Need a breather from December’s unrelenting holiday cheer, not to mention sugarplums? The Metropolitan Opera offers an ideal respite with its new production of Alban Berg’s Wozzeck, which premieres this coming week. A new Wozzeck is a highlight on any cultural calendar, and this iteration is designed and directed by the celebrated South African artist William Kentridge, whose recent work at the Met has included lively, image-soaked productions of two other 20th-century operatic cornerstones, Berg’s Lulu and Dmitri Shostakovich’s The Nose.
Running concurrently at the Neue Galerie, just across Central Park, is an essential exhibition of work by the German Expressionist painter Ernst Ludwig Kirchner. A major Kirchner retrospective coinciding with a new take on Wozzeck is not just a jackpot of Expressionism—Berg and Kirchner, an Austrian and a German, were direct contemporaries—it provides the perfect opportunity to consider the movement’s embodiment visually and musically. Berg’s opera can be heard as an aural corollary to Kirchner’s hyper-emotional, angst-ridden paintings. And like Berg, Kirchner reveled in dense, ecstatic, super-saturated colors that take possession of the senses.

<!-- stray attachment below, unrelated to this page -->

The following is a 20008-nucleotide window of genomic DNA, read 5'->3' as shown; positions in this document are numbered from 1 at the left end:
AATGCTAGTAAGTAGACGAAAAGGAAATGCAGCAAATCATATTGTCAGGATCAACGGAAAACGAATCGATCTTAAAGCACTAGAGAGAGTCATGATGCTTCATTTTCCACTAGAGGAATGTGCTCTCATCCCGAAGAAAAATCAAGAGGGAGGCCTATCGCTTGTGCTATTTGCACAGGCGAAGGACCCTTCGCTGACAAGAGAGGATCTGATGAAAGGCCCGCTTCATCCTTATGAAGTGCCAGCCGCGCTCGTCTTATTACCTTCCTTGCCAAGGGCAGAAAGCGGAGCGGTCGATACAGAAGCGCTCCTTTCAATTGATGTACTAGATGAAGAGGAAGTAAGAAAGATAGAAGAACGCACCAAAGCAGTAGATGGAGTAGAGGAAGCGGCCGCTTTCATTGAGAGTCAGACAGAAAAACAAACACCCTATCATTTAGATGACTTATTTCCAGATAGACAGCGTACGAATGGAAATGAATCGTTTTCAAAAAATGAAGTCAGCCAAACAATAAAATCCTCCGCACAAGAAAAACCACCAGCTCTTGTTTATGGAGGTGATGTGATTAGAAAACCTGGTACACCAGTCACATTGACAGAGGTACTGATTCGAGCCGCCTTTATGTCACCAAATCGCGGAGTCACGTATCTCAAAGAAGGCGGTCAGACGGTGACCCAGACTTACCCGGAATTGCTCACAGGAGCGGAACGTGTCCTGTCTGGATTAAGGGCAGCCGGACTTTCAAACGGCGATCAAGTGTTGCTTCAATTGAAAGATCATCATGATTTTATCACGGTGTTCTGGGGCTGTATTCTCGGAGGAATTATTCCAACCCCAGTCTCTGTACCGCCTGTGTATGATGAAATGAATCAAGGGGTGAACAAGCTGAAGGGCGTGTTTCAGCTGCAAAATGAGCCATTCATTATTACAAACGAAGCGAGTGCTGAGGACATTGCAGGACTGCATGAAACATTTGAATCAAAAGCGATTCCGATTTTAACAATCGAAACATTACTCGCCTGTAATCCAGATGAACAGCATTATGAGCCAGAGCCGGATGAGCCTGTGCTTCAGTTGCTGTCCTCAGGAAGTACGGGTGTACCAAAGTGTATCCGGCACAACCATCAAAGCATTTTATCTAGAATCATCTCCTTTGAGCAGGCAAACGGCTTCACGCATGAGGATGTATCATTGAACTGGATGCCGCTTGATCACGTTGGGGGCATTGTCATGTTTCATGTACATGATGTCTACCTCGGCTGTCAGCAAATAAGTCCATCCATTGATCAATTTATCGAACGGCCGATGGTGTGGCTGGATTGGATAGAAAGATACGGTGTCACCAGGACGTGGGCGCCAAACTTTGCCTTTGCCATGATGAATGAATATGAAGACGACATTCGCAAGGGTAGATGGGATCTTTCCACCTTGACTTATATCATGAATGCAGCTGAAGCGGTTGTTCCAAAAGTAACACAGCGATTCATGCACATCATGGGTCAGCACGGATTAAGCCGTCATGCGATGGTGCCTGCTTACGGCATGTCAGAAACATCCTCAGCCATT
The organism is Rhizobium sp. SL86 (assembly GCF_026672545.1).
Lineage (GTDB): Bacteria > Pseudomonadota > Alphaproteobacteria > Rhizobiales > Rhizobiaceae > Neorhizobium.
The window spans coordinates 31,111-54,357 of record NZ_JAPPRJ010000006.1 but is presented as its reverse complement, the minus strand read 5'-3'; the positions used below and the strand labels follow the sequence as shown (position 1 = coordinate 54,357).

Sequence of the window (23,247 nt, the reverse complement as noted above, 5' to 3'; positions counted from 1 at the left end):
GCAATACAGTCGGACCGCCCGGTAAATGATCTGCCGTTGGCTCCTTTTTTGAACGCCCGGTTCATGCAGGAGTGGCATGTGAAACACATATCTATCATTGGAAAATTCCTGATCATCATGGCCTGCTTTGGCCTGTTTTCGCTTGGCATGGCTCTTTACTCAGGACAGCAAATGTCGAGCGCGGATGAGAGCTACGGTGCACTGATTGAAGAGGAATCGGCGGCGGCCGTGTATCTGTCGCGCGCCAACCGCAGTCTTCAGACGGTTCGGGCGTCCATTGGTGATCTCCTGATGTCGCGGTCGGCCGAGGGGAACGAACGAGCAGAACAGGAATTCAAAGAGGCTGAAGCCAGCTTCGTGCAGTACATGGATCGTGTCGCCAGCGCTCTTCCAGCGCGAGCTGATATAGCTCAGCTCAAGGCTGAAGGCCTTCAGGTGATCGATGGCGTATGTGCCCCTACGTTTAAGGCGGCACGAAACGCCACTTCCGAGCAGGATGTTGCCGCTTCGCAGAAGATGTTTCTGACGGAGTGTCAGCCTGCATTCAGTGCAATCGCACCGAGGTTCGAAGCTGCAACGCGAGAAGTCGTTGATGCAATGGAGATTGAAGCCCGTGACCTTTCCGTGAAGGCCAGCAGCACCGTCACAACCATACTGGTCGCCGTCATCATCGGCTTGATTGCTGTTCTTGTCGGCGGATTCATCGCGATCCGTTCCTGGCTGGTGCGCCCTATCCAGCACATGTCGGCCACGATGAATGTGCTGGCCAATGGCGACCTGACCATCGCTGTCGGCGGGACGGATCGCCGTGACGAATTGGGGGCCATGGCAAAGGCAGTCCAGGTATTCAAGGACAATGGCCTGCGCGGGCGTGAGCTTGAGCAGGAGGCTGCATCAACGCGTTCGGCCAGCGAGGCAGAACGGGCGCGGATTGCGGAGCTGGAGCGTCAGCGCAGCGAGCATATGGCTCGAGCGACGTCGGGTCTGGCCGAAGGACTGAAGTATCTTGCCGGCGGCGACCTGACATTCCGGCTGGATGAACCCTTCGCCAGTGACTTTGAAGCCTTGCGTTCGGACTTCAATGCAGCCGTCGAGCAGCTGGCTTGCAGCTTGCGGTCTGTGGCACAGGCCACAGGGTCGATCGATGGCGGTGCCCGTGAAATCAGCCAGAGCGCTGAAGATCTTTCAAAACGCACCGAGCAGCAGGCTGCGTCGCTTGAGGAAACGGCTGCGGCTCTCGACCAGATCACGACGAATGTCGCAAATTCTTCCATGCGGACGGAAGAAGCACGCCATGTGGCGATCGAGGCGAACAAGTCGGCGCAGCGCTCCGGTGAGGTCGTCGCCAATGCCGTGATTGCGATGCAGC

Berg (along with his mentor, Arnold Schoenberg) extended the palette of musical composition to depict a disturbed inner world. By turning away from the prevailing musical language—tonality—he embraced jarring dissonance that mirrored unbalanced psychological states. If tonality is a musical G.P.S. that provides the listener with context—a feeling of security—atonality leaves the listener feeling lost and untethered, which is what the relentlessly victimized soldier Wozzeck experiences. Likewise, Kirchner’s atonal coloration of otherwise recognizable subjects elicits an equivalent sense of disorientation in the viewer.
Wozzeck is organized as a succession of brief scenes, none longer than 10 minutes, not unlike a guided gallery visit. Berg’s genius is that he forces us to experience this world not as passive viewers but through Wozzeck’s eyes and ears, through sensations that lead inexorably toward murder and suicide. Kirchner, in tragic real life, suffered spells of mental illness and madness; at age 58 he killed himself. A principal subject of Kirchner’s work was the metropolis without mercy—in other words, modern man’s inhumane treatment of his fellow man—and this was Berg’s subject, too. —Neal Goren